I'm fond of ultralight flying and stumbled over the SF-1 Archon site.

Specifications for more details.

I found it very appealing as an ultralight and feel like flying it even though i don't have any prior experience with pusher configuration.

I have never heard of the FFA (flying fuselage aircraft) concept so far. My knowledge is rather limited to basic conventional aircraft where the fuselage is considered to neutral by design.

Can someone expand on it please?

  • $\begingroup$ One day with SF/1 Archon video on youtube $\endgroup$
    – menjaraz
    Commented Mar 21, 2014 at 9:01
  • $\begingroup$ Excerpt from a forum: "basically a Fat Ultralight, with a Rotax 503 ( about 50 hp) 2 stroke in a semi-duct with a full sized prop." $\endgroup$
    – menjaraz
    Commented Apr 8, 2014 at 8:26

2 Answers 2


I found this off the website after some searching:

The advantages of the flying fuselage aircraft (FFA) category, compared to conventional aircraft (CA) category and flying body aircraft (FBA) category, are the following:

In conventional aircraft design, the fuselage is aerodynamically neutral and joins only the separate parts of the aircraft. As the wings grow the buoyancy grows as well. In the flying body aircrafts, aerodynamic lift is produced only on the outside of the fuselage and the wings, which comprise a unite body. As the fuselage and wings grow, the generated lift becomes greater. In the flying fuselage aircraft the extra lift is generated from the interior of the fuselage and from the whole aircraft in and out. Thus, maximizing the full extent of the aerodynamic performance of the aircraft. Practically, the new category of the flying fuselage has the following advantages compared to the other categories above. i) because of the greater generated lift ,the aircraft is designed smaller in size, in order to have the same performance as its peers.

ii) due to the smaller dimensions of the aircraft, it occupies less space and needs a smaller hangar. (cost reduction).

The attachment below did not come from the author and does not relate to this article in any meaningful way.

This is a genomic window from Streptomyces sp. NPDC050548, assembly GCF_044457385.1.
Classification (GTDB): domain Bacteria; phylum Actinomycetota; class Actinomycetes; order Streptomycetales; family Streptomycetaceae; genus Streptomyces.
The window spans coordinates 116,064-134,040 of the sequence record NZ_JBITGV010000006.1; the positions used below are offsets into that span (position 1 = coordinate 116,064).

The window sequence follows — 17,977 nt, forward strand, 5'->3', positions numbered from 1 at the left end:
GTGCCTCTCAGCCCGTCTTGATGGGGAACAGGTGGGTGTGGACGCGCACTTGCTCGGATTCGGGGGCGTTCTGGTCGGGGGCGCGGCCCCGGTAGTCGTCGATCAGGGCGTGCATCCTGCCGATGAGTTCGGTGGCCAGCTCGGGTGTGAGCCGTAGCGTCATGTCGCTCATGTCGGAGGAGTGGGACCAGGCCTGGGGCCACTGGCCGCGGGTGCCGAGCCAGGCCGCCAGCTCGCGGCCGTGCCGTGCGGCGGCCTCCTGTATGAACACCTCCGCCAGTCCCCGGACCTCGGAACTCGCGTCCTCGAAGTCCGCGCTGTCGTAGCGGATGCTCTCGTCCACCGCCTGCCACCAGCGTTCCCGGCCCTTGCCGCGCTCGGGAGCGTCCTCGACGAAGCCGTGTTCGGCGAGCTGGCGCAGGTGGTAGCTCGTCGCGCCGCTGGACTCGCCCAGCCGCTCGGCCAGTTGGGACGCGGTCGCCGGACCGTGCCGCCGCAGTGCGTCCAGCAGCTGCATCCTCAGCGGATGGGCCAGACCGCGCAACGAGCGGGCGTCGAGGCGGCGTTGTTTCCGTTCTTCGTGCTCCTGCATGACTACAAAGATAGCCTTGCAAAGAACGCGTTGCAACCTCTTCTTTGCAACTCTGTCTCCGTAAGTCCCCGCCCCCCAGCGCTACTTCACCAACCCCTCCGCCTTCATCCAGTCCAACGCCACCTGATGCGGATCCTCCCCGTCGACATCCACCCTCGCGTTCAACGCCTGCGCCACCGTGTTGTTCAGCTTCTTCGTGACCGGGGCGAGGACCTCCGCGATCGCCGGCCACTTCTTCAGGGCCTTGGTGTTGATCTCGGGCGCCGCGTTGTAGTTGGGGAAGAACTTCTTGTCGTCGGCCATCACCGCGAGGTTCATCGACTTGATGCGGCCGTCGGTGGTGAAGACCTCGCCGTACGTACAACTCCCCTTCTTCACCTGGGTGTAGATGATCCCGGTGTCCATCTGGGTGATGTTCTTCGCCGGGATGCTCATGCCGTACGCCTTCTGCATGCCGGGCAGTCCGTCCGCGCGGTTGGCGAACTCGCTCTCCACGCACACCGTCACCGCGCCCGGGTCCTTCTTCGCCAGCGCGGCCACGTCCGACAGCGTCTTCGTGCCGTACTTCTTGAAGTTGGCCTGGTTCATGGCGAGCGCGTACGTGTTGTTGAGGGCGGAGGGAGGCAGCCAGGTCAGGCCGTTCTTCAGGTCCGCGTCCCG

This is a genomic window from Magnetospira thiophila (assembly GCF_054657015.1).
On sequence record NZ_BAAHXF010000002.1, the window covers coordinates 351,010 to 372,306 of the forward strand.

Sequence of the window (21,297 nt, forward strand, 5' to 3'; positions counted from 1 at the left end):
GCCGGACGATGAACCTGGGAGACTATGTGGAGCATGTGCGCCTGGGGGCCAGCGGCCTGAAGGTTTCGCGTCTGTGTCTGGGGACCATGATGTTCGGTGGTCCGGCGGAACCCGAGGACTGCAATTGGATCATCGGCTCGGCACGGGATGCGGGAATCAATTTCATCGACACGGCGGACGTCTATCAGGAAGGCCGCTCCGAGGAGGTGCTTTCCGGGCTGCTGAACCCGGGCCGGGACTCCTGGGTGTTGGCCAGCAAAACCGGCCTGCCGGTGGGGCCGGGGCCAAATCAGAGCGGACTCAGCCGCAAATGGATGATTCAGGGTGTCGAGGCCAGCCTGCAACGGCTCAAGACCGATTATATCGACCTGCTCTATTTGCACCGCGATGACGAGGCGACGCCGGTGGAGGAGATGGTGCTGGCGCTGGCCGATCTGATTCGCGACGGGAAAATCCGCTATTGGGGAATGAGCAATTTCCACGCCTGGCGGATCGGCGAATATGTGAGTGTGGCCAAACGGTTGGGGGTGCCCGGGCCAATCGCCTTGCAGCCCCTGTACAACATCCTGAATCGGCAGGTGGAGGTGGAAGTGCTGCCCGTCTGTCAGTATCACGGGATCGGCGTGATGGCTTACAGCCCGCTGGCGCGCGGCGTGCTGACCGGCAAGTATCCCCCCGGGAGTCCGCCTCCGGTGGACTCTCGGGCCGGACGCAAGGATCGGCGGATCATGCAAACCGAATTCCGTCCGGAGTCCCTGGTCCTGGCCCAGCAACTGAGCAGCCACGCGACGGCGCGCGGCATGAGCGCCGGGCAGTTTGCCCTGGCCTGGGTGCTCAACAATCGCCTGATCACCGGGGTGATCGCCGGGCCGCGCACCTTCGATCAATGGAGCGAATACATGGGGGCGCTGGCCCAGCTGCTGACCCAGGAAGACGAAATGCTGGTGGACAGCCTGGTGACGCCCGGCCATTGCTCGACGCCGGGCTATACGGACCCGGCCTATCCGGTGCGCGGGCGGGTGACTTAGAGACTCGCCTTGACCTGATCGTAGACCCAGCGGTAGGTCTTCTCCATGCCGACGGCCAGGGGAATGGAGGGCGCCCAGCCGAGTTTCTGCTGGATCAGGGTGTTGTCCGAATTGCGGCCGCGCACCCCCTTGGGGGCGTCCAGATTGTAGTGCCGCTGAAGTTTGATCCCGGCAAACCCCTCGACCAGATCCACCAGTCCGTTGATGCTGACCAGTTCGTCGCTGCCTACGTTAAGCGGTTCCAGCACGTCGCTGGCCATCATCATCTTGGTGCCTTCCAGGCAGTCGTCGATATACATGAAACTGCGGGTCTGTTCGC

iii) the most important advantage is that during the flight in conventional and flying body aircrafts, stability comes only from the main wings dihedral, as well as the size of caudal. The flying fuselage design acts as a funnel and provides extra stability to the aircraft, making the air mass passing through the fuselage in a column of air (air shaft). This is maximizing the stability of the aircraft in all angles and phases of flight. Source

So what I think what they're trying to say is that the body generates lift as well. It sounds mostly like something like a blended wing body or lifting body in my opinion as a meeting point between a conventional and flying wing aircraft. In any case, the term FFA seems very uncommon and not widely used.

SF-1 http://www.aerosports.gr/images/photos_gallery/archonSF1/4.jpg

The closest similar thing I've found was this aircraft. The F-22 Raptor which it seems to closely mimic is not considered a flying wing nor a blended wing body, and after looking at the fuselage I remained a little unconvinced that it generates substantial lift as a body due to the substantial upper structure and lower structure.

  • $\begingroup$ This sounds very enthusiastic but some factual evidence would be great to support the (rather optimistic ) claims. Mind you, seems like a fun machine! $\endgroup$
    – yankeekilo
    Commented Feb 16, 2014 at 13:03
  • $\begingroup$ The key seems to be "In the flying fuselage aircraft the extra lift is generated from the interior of the fuselage and from the whole aircraft in and out." - it basically implies that the whole thing is a sort of ducted fan / ducted airfoil. $\endgroup$
    – egid
    Commented Feb 16, 2014 at 18:08
  • $\begingroup$ indeed, ducted fun makes more sense. $\endgroup$
    – menjaraz
    Commented Feb 17, 2014 at 3:25
  • 1
    $\begingroup$ @menjaraz Yes, the front picture shows two very large ducts on the sides of the fuselage. Makes me wonder about the drag... $\endgroup$ Commented Oct 18, 2015 at 6:48
  • $\begingroup$ The F-22 is definitely a blended wing-body (as are most fighter aircraft since the 1970s, for that matter). $\endgroup$
    – Vikki
    Commented Oct 8, 2019 at 3:37

"Flying Fuselage" is kind of a buzzword for this aircraft, as far as I know. Normally they're called Lifting Body aircraft. The point is to make the fuselage generate lift by shaping it somewhat like a wing. The ones on the wiki page generate 75% or more of their lift with the fuselage alone, but they don't have to; for example, the Piaggio Avanti's fuselage generates a good bit of lift, allowing its wings to be shorter. An example on the extreme opposite side would be the Apollo crew capsules. If necessary, they could be angled in such a way that the capsule produced lift while it flew through the extreme upper atmosphere. This allowed them to adjust their re-entry trajectory without having to carry fuel or wings.

  • $\begingroup$ I'm afraid, it has nothing to do with lifting body aircraft. I know of the Facetmobile (powered with a rotax 503) and i am firmly convinced that a lifting body ultralight should look alike $\endgroup$
    – menjaraz
    Commented Feb 16, 2014 at 10:36

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